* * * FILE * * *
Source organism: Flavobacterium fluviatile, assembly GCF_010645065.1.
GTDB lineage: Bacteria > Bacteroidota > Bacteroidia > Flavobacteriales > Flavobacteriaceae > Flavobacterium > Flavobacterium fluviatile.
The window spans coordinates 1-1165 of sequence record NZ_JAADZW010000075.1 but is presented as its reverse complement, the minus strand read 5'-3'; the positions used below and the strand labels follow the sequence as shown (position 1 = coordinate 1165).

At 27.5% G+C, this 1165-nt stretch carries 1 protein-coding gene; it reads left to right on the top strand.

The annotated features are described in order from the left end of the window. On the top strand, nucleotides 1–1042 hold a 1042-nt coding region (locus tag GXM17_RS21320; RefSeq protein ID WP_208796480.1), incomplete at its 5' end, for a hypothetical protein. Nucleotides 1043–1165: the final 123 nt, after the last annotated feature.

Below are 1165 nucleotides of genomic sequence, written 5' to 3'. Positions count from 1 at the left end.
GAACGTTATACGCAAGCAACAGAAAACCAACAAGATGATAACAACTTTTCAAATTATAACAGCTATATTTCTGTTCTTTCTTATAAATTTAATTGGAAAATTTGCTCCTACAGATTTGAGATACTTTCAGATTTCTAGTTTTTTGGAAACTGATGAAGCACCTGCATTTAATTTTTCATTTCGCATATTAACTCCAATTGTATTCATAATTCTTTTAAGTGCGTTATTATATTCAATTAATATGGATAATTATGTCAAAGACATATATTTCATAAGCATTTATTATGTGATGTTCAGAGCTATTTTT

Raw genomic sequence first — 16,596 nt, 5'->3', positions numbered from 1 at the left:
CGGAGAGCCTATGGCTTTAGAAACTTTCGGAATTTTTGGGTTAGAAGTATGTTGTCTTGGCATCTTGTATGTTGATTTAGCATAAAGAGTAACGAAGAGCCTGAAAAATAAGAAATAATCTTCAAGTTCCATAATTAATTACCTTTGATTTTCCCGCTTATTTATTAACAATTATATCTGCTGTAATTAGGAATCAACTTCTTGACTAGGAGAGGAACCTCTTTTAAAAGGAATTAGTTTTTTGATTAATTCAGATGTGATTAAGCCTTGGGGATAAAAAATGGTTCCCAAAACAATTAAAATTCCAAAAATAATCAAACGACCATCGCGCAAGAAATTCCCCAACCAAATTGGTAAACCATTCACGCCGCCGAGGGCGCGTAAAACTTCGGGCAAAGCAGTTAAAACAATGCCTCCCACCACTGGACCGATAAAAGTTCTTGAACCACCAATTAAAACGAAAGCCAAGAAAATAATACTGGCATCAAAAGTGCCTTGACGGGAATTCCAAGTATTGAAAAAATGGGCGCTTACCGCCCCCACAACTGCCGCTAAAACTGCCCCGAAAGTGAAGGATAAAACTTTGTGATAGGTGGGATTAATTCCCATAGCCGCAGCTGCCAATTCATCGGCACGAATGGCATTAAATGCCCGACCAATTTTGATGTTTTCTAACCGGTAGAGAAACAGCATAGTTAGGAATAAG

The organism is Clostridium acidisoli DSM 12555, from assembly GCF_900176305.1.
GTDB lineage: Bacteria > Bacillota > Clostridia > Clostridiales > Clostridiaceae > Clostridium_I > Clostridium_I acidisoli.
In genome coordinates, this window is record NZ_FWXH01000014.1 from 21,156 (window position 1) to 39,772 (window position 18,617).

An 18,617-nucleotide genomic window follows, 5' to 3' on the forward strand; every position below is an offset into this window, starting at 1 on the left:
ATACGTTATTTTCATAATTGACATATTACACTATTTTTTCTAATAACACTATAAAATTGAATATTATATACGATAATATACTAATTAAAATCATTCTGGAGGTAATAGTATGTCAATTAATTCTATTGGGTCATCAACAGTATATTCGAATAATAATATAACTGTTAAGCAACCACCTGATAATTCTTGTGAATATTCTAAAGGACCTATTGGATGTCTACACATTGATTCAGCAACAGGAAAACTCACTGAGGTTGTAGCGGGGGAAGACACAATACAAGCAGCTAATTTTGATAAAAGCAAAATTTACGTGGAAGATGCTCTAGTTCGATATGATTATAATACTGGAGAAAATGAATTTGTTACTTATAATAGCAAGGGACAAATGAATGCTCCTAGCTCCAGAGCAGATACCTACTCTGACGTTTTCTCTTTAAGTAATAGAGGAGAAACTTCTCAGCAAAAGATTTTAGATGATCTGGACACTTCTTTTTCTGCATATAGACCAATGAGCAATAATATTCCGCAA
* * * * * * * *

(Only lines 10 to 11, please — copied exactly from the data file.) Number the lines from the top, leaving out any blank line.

The organism is Clostridium acidisoli DSM 12555, from assembly GCF_900176305.1.
GTDB lineage: Bacteria > Bacillota > Clostridia > Clostridiales > Clostridiaceae > Clostridium_I > Clostridium_I acidisoli.